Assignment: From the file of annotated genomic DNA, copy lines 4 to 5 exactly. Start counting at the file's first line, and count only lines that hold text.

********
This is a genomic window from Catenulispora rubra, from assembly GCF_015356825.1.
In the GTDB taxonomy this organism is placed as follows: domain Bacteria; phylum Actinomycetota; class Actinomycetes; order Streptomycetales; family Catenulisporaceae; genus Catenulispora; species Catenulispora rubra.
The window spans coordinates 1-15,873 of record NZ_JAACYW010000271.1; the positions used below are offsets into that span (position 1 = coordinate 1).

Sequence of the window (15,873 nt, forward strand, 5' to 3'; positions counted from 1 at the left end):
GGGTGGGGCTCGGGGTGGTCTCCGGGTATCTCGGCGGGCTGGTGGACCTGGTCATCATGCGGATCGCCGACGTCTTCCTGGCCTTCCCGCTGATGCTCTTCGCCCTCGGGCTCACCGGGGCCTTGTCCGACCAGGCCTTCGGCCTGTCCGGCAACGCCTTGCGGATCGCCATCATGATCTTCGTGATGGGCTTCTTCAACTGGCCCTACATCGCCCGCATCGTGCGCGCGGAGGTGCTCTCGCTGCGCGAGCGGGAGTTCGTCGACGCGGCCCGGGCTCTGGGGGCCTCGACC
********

Sequence of the window (15,873 nt, forward strand, 5' to 3'; positions counted from 1 at the left end):
GGGTGGGGCTCGGGGTGGTCTCCGGGTATCTCGGCGGGCTGGTGGACCTGGTCATCATGCGGATCGCCGACGTCTTCCTGGCCTTCCCGCTGATGCTCTTCGCCCTCGGGCTCACCGGGGCCTTGTCCGACCAGGCCTTCGGCCTGTCCGGCAACGCCTTGCGGATCGCCATCATGATCTTCGTGATGGGCTTCTTCAACTGGCCCTACATCGCCCGCATCGTGCGCGCGGAGGTGCTCTCGCTGCGCGAGCGGGAGTTCGTCGACGCGGCCCGGGCTCTGGGGGCCTCGACC